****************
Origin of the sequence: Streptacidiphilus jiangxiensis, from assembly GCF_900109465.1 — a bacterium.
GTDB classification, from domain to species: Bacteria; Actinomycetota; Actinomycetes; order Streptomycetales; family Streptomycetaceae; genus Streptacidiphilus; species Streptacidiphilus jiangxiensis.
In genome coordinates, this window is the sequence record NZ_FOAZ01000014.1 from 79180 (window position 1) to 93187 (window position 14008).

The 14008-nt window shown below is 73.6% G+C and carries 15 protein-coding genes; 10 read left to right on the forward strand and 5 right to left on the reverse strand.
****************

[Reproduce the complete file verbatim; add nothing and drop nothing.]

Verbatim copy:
Origin of the sequence: Streptacidiphilus jiangxiensis, from assembly GCF_900109465.1 — a bacterium.
GTDB classification, from domain to species: Bacteria; Actinomycetota; Actinomycetes; order Streptomycetales; family Streptomycetaceae; genus Streptacidiphilus; species Streptacidiphilus jiangxiensis.
In genome coordinates, this window is the sequence record NZ_FOAZ01000014.1 from 79180 (window position 1) to 93187 (window position 14008).

The 14008-nt window shown below is 73.6% G+C and carries 15 protein-coding genes; 10 read left to right on the forward strand and 5 right to left on the reverse strand.